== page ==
The Henry Timrod Connection

The following is a survey of the lines of lyrics on Modern Times which are borrowed from Henry Timrod’s (1828–1867) poetry. The connection was discovered by Scott Warmuth.

When The Deal Goes Down

More frailer than the flowers,
these precious hours
A round of precious hours
Oh! here, where in that summer noon I basked
And strove, with logic frailer than the flowers
("A Rhapsody of a Southern Winter Night")
In the still of the night,
in the world's ancient light
Where wisdom grows up in strife
There is a wisdom that grows up in strife
Well, the moon gives light
and it shines by night
When I scarcely feel the glow
Still stealing on with pace so slow
Yourself will scarcely feel the glow
("Two Portraits")
You come to my eyes
like a vision from the skies
A strange far look would come into his eyes
As if he saw a vision in the skies.
("A Vision of Poesy - Part 01")
Things I never meant nor wished to say Things which you neither meant nor wished to say
("Sonnet 13")
Tomorrow keeps turning around To-morrow I will turn it round and round
("A Rhapsody of a Southern Winter Night")

Beyond The Horizon

My memories are drowning
In mortal bliss
Which drowned the memories of the time
In a merely mortal bliss!
("Our Willie")
In the long hours of twilight
'neath the stardust above
In the long hours of twilight, when the breeze
Talked in low tones along the woodland rills,
Or the loud North its stormy minstrelsies
Blent with wild noises from the distant hills
("A Vision of Poesy Part I")
The bells of St. Mary,
how sweetly they chime
And o'er the city sinks and swells
The chime of old St. Mary's bells

Scott Warmuth: "The Bells of St. Mary's is also the title of a Bing Crosby film from 1945. As "Beyond The Horizon" seems to be based on Crosby's version of "Red Sails In The Sunset" I'd wager that this line may just be an allusion to Der Bingle."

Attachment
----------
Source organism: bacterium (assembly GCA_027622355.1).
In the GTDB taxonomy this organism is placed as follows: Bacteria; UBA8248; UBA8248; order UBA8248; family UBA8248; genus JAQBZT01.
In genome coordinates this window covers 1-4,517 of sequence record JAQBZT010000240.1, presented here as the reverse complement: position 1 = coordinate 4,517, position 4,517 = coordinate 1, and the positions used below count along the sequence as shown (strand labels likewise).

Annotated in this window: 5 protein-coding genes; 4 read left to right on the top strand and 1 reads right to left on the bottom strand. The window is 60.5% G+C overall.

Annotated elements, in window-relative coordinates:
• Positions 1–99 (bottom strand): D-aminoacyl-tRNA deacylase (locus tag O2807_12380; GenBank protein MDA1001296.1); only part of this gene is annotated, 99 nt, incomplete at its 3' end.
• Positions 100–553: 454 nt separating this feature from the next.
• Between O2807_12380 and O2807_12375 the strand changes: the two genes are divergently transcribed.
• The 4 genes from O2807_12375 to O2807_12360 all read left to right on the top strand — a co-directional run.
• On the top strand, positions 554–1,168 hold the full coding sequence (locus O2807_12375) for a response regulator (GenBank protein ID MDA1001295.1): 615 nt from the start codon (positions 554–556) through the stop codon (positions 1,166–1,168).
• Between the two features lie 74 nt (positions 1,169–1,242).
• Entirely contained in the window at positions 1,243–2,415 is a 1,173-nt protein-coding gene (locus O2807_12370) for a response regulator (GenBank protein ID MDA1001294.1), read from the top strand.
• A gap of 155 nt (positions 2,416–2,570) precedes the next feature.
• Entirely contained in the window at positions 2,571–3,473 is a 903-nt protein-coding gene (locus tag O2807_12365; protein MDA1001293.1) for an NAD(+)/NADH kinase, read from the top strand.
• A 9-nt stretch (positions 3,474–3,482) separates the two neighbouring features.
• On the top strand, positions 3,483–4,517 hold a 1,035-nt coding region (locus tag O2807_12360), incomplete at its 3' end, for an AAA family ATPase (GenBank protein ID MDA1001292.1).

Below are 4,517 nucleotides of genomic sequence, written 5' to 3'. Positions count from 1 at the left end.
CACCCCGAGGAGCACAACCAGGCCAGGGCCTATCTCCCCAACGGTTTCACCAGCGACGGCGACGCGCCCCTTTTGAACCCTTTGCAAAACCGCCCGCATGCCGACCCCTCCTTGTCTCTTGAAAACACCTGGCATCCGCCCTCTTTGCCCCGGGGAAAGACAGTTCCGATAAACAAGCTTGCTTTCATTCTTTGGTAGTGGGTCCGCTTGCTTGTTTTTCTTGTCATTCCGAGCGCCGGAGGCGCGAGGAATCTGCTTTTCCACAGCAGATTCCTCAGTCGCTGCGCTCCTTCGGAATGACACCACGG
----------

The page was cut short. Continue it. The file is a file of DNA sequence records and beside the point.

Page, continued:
Workingman's Blues #2

"In the dark I hear the night birds call
I can feel a lover's breath
I sleep in the kitchen with my feet in the hall
Sleep is like a temporary death"
You will perceive that in the breast
The germs of many virtues rest,
Which, ere they feel a lover's breath,
Lie in a temporary death"
("Two Portraits")
Old memories of you to me have clung "O mother! somewhere on this lovely earth
I lived, and understood that mystic tongue,
But, for some reason, to my second birth
Only the dullest memories have clung,
Like that fair tree that even while blossomin"
("A Vision Of Poesy - Part 1")

Rollin' and Tumblin'

The landscape is glowin',
gleamin' in the golden light of day
To the remotest point of sight,
Although I gaze upon no waste of snow,
The endless field is white;
And the whole landscape glows
("The Cotton Boll")
"The night is filled with shadows,
the years are filled with early doom
I've been conjuring up all these long dead souls
from their crumblin' tombs"
By that sweet grave, in that dark room,
We may weave at will for each others ear,
Of that life, and that love, and that early doom,
The tale which is shadowed here
("Our Willie")

Tweedle Dee & Tweedle Dum (from "Love And Theft")

Well a childish dream is a deathless need A childish dream is now a deathless need
("A Vision of Poesy - Part 01")
They walk among the stately trees
They know the secrets of the breeze
And high and hushed arose the stately trees,
Yet shut within themselves, like dungeons, where
Lay fettered all the secrets of the breeze
("A Vision of Poesy - Part 01")

'Cross The Green Mountain" (from the Gods And Generals soundtrack)

Along the dim Atlantic line
The ravaged land lies for miles behind
But still, along yon dim Atlantic line
The only hostile smoke
Creeps like a harmless mist above the brine
From some frail, floating oak.